2nd Sunday of Easter Year A Homily

2nd Sunday in Easter, Year A
Acts 2:42-47
1 Peter 1:3-9
John 20:19-31
April 26, 2014


Last Sunday we heard that the disciples had found Jesus’ tomb empty. We know this to be good news because Jesus is risen but Jesus’ disciples were in a quandary to understand what happened.

To add to their stress they fear for their own lives. They are afraid that the people who had Jesus arrested and crucified will have the same thing down to their. So the disciples fear for their very lives.

In their common fear they come together to be with one another and to support one another but in their fear they do it behind locked doors. This is the beginnings of the post-resurrection Christian Community.

The idea of community is essential to our Catholic faith. As we hear in the Acts of the Apostles, the early Christians dedicated themselves to the communal life, to pray, and breaking bread.

We don’t always do it well but generally we have some notion of what it means to pray, we break bread together as we celebrate Mass, but what is our sense of “communal life?”

For the early disciples we are told that everyone sold what they have and shared the money “according to each one’s need.”

I suspect a lot of people don’t like this. It’s seen as socialism and many feel they have worked hard for their money and resent the idea of giving all their money away. So, very few people live the communal life is this way. Our church recognizes the value of private property as long as we are generous and don’t hoard the money.

We can, albeit in a different way than the first disciples, live the communal life by sharing some of what we have. But communal life isn’t just about money.

Communal life involves prayer and breaking bread. We can pray alone but we also pray together. We are praying together right now as we celebrate Mass.

We also come together today to break bread, to celebrate the Eucharist just as Jesus did with his disciples.

Let’s go back to the disciples right after the tomb is found empty. They are in fear and in fear they could have scattered in separate directions but they did not. They remained together to support one another.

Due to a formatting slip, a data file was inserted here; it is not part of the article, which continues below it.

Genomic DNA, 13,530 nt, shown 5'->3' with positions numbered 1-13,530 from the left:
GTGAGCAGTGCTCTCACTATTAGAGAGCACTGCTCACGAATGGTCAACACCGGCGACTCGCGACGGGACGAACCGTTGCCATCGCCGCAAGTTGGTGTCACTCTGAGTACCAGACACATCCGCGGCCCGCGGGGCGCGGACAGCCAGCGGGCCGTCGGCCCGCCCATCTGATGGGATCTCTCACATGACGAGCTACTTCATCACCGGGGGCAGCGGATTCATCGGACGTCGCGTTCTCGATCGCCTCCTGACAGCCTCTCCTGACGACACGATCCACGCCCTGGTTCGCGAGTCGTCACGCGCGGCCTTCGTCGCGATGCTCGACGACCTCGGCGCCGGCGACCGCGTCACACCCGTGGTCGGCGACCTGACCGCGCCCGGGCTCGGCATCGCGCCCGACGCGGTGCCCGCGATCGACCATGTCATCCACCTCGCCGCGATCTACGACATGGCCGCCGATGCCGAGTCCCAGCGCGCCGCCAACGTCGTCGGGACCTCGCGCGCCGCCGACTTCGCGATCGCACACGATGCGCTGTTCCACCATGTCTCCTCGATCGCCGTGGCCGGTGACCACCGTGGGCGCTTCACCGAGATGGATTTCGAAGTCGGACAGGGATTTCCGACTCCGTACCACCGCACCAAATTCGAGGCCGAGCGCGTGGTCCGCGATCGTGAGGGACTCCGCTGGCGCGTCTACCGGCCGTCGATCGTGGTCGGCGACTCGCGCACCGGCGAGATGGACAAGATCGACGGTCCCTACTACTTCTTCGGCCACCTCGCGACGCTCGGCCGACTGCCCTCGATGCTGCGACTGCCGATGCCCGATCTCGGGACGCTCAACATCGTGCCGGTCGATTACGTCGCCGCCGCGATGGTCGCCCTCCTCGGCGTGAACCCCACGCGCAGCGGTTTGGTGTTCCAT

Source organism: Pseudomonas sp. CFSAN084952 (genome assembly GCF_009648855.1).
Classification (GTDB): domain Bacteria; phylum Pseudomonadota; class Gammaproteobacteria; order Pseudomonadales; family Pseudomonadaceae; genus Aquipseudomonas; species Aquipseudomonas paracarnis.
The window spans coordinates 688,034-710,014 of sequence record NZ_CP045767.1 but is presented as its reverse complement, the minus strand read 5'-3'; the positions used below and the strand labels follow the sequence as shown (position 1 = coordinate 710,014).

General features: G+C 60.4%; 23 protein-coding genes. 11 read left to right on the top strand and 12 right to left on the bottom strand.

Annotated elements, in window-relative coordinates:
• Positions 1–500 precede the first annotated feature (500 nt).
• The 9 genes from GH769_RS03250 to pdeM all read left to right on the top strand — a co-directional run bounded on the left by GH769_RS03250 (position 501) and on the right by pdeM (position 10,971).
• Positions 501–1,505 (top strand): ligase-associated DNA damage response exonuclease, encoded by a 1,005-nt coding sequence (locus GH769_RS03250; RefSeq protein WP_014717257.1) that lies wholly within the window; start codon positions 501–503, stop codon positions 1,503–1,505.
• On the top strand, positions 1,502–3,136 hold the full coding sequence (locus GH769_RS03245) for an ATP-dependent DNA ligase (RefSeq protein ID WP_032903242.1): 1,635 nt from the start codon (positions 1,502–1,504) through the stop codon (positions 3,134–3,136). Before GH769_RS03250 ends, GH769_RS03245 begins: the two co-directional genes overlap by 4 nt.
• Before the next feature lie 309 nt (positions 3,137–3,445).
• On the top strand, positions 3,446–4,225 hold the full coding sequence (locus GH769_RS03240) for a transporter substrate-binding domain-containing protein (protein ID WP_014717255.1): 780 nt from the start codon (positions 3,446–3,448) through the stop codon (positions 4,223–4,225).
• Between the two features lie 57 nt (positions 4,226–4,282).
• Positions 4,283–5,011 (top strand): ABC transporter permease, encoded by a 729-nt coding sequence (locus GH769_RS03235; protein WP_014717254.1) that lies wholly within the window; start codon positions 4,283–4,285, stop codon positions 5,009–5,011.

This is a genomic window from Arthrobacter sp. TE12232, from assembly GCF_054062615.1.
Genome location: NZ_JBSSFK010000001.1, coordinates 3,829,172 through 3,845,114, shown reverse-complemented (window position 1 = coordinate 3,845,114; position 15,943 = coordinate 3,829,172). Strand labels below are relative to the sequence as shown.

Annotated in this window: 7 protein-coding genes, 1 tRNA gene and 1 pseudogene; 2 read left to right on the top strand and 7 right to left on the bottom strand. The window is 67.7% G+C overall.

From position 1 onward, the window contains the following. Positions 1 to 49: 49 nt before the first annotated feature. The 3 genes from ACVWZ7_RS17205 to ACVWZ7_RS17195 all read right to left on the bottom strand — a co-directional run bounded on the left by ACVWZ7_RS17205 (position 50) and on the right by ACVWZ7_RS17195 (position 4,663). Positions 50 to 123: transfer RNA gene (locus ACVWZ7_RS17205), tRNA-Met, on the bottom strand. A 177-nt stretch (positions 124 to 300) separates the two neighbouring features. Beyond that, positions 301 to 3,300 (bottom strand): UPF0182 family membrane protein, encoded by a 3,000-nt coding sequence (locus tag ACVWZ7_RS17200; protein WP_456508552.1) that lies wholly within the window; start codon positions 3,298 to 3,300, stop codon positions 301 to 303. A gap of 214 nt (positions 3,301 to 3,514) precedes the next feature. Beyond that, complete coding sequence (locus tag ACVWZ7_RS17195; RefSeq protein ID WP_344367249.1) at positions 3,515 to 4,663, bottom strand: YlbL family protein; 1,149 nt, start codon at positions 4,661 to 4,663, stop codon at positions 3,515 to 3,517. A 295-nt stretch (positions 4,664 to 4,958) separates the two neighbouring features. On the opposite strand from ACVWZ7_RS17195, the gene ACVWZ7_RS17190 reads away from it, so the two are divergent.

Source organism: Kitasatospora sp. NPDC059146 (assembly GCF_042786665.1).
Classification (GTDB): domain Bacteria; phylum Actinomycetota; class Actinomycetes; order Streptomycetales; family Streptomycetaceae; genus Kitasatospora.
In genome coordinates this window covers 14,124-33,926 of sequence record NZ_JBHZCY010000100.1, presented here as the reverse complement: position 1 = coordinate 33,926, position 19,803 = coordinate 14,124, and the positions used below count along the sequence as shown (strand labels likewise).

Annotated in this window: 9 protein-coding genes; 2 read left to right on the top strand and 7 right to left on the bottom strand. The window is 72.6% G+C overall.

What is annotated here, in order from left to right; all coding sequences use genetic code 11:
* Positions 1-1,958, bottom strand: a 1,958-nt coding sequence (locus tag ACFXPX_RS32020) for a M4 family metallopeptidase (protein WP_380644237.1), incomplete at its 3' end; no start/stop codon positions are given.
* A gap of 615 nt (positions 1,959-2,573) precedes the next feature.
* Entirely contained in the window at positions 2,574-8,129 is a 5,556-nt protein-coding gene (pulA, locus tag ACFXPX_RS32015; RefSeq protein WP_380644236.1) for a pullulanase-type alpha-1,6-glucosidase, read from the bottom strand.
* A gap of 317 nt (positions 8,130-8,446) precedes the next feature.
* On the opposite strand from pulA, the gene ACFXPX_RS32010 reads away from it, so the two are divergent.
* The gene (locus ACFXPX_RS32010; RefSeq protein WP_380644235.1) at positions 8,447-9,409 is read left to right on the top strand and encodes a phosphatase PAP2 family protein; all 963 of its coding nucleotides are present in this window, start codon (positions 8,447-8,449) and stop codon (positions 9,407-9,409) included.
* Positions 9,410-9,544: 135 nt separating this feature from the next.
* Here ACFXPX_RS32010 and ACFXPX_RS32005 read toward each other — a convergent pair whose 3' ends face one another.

It is in their act of coming together that Jesus appeared to them. His first words?, “peace be with you.” He comes to them knowing their fears. He also comes knowing their doubts. They don’t understand the Resurrection and Jesus knows this. That’s why he shows them his hands and his side so that see the marks of his Crucifixion to know it is truly him and not a ghost.

One disciple was missing, Thomas. Because was not there he doubts. He gets a bad rap and has been known as “doubting Thomas”. We need to have faith but is Thomas really that much different than the rest of him. Jesus knows our doubts. That’s why he showed the disciples in the locked room his hands and his side, to help their belief.

How much doubt do you have?

Many in today’s world insist on proof. This means science, reason rather than faith. People want to see for themselves before they accept. Where is the faith in this?

God gave us minds to learn but reason is not enough. We are never going to have all the answers. At some point, we have to make a leap of faith.

Peter writes about how great it is to have faith without proof. Jesus tells Thomas blessed are those who have not seen and believe.

We come here today, never having seen the risen Jesus in physical form for ourselves yet we believe he is risen. Why? Because those early disciples wrote down what they had seen. Even though we have not seen for ourselves, we believe because of what the early Christian community shared with us in the scriptures.

Do we have perfect faith? I know I don’t but I do believe.

Do you have doubts? Do you still believe?

May we always share faith so that we can make the leap of faith together.

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